Coupled with the emergence of Maatta as a minute-munching blueliner, Pittsburgh's defensive pairings could look something like this by the time free agency rolls this July.
|Possible Defensive Pairings|
|Kris Letang||Rob Scuderi|
|Olli Maatta||Paul Martin|
|Simon Despres||Matt Niskanen|
The one big name that is left out here is Brooks Orpik. Pittsburgh knew that re-signing Kris Letang last summer and re-acquiring Rob Scuderi could force the club to make some tough choices. Well, here's a tough choice. Niskanen could also be deemed expendable, but he's taken a bit step forward this season and will likely cost a bit less than Orpik.
It's certainly possible for the Penguins to come up with a way to keep Orpik in the mix, but the emergence of several young defensemen have made him look mildly nonessential. With Engelland also looking for a new deal, there is going to be an odd man out somewhere.
Role increase on Offense
There haven't been quite as many holes for Pittsburgh to fill up front. Their top-six has been mostly healthy, with Evgeni Malkin and Pascal Dupuis missing a game here and there. Despite that, Megna has done his part in proving that he can be a solid depth player for the Penguins.
He has more offensive upside than a player like Chuck Kobasew, and at 23, he clearly has room to grow. It'd be shocking to see Megna land a one-way contract, but he'll continue to be among the first call-ups for the next 18 months or so.
When the Penguins swung a deal for Brandon Sutter at the 2012 draft, they were looking for a true No. 3 center to roll out behind Crosby and Malkin. He's been every bit as sturdy as Pittsburgh had hoped, and there's no reason to believe that he won't be locked up and extended for the next few seasons.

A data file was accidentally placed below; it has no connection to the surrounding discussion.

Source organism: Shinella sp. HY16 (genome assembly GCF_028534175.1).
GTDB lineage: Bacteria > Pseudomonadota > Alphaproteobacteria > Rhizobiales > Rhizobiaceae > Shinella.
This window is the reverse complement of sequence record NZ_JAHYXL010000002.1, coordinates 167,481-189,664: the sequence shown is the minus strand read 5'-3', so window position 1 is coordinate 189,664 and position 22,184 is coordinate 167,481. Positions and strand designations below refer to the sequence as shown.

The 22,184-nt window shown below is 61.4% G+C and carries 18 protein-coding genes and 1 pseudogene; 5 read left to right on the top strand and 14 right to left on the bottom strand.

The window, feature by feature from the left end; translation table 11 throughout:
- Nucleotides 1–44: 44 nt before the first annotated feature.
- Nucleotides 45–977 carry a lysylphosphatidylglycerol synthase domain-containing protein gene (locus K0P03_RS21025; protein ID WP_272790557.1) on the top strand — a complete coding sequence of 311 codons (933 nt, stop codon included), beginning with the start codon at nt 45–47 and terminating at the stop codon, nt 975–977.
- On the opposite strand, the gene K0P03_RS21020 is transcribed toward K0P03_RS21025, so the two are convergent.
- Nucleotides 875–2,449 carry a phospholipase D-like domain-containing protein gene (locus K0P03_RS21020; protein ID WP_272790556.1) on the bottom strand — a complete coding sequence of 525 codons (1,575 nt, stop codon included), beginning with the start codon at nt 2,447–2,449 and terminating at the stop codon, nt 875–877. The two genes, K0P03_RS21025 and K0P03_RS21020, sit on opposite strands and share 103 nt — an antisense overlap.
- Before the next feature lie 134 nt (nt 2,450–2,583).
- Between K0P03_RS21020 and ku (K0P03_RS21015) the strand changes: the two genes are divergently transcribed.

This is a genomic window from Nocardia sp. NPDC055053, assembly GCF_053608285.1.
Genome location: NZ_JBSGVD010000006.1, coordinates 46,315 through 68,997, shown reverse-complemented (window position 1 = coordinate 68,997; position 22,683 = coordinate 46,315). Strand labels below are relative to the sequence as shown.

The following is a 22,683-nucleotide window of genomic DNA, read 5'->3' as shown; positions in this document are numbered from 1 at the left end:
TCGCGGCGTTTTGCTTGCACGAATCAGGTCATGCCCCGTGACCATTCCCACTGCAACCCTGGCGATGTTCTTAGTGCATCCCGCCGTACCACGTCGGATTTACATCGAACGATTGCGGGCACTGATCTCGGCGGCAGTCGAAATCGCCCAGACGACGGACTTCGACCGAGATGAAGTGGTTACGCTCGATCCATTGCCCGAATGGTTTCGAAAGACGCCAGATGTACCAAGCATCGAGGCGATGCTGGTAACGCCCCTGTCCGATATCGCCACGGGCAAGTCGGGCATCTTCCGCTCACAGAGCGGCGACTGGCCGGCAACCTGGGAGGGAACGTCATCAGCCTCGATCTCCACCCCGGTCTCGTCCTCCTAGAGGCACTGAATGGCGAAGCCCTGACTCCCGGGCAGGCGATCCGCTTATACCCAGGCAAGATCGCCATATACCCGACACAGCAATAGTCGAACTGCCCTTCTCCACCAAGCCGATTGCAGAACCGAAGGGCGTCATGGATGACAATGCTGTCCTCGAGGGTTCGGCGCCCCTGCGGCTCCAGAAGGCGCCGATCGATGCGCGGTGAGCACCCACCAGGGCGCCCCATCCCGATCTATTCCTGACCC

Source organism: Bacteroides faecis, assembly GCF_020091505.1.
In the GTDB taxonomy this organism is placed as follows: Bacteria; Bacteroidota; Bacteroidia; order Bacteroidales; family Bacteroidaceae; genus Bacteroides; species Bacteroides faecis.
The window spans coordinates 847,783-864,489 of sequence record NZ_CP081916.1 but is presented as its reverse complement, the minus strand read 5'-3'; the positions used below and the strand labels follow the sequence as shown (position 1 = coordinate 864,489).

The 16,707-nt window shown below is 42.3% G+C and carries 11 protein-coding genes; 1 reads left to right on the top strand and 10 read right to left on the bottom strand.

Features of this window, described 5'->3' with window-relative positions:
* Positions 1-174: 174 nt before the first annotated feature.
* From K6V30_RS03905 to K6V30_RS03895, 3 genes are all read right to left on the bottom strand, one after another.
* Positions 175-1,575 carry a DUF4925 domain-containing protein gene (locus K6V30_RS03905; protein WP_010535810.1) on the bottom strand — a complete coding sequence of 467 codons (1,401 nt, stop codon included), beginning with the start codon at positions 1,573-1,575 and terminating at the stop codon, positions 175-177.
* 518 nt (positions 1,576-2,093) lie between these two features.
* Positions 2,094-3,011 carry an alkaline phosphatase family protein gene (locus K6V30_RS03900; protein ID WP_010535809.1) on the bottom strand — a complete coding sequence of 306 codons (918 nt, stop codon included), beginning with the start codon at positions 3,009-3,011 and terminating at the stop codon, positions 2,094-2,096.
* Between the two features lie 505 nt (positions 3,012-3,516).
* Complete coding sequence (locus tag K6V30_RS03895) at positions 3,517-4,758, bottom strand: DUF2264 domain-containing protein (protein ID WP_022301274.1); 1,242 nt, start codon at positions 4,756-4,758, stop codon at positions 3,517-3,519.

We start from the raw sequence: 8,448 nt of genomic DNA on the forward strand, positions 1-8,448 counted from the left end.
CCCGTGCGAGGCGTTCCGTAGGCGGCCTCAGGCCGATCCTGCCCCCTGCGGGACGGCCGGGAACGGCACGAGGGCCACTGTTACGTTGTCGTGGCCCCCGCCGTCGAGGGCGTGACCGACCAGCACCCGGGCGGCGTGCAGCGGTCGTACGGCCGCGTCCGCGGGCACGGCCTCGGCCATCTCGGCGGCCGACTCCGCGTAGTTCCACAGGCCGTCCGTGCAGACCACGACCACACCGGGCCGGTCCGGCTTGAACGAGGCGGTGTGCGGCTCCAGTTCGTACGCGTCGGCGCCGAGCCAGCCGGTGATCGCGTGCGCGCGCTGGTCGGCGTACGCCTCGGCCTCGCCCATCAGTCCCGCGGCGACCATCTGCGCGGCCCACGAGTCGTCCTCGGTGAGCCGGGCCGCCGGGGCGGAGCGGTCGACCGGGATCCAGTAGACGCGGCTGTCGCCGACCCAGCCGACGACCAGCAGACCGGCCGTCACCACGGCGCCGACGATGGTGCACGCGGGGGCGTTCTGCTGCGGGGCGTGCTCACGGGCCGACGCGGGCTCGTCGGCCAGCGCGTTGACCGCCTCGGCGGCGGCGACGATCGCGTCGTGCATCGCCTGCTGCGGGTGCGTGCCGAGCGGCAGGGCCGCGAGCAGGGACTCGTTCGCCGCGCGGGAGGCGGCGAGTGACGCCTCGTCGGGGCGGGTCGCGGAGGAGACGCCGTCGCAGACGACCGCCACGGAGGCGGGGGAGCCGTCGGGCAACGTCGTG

An extension for Sutter creates a bit of a logjam at center, with both Joe Vitale and Andrew Ebbett vying for time as the fourth-line center. Vitale has had a lot of success in that role, especially when Tanner Glass is healthy.
His contract is expiring, though, as is the two-year pact for Glass. Just like on defense, it's just a numbers game up front. The top-six isn't going to change much. Once he's healthy, look for Beau Bennett to (finally) slot in alongside Malkin to complete a choice sniper trio with James Neal.
However, Pittsburgh's bottom-six could see some serious overturn over the next few months.
Jussi Jokinen will probably be shown the door. He was acquired from the Carolina Hurricanes last season, and his former team retained close to $100,000 of his salary. Unless he's willing to take a pay cut, the Penguins would likely prefer to keep Orpik or Niskanen around instead.
Role Increase in Goal
With Tomas Vokoun unsure if he's ever going to be able to play again, the No. 2 role seems to belong to Jeff Zatkoff for now. He was shaky in his first outing or two, but he's rapidly improved. If Pittsburgh feels like he's a guy that can play in 25 games a year at the NHL level, look for him to get an extension.
If Vokoun returns, the crease could get pretty interesting, but it's unclear at this point whether or not the 37-year-old will be able to play again or not.